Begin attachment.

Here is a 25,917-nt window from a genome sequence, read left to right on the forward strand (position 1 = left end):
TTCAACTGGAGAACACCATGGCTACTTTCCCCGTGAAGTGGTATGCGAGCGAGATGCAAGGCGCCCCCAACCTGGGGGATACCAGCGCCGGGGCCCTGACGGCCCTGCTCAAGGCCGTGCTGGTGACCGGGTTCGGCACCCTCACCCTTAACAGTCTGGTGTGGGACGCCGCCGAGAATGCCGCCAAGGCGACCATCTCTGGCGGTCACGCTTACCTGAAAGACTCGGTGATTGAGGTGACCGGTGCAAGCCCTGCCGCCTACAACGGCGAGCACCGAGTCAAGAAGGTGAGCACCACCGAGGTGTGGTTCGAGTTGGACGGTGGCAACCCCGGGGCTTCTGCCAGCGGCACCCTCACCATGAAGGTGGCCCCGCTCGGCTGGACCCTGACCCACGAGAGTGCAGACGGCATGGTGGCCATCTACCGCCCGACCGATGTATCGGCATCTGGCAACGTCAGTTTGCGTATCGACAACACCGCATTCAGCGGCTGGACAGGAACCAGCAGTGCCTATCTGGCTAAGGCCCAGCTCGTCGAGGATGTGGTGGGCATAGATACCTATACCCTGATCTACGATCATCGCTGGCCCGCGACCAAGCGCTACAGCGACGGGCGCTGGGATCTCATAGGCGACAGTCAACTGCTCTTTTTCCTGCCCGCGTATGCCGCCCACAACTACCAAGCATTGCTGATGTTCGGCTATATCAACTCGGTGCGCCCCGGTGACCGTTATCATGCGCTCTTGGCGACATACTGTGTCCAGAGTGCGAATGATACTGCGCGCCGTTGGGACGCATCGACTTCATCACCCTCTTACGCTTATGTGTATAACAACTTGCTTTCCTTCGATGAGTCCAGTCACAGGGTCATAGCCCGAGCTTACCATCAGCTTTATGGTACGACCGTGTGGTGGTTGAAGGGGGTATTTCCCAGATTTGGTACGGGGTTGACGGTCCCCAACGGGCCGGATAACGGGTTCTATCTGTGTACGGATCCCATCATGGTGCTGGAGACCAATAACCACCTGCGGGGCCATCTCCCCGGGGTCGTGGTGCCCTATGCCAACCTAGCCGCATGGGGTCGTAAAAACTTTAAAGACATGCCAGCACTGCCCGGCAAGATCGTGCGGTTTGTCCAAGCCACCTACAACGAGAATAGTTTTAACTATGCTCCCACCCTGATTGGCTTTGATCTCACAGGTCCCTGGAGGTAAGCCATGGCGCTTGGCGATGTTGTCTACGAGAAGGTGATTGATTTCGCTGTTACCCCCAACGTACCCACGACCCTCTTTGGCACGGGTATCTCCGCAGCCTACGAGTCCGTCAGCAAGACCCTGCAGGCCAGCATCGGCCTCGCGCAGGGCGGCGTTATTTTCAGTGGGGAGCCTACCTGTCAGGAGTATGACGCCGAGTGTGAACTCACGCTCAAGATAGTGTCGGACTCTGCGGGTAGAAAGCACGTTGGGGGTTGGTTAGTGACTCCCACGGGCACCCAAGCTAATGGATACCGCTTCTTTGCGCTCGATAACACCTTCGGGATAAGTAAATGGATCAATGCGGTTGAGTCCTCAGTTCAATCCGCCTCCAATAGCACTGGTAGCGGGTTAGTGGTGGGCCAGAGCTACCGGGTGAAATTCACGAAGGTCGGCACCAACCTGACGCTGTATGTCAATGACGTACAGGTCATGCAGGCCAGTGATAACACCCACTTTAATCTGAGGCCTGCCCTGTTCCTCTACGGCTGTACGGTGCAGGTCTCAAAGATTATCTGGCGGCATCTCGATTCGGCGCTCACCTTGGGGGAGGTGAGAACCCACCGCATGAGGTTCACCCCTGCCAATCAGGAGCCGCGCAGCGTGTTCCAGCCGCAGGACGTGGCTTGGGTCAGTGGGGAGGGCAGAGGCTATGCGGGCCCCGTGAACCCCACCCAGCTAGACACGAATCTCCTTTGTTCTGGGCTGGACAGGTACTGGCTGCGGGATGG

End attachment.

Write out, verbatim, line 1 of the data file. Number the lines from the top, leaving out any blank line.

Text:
Here is a 25,917-nt window from a genome sequence, read left to right on the forward strand (position 1 = left end):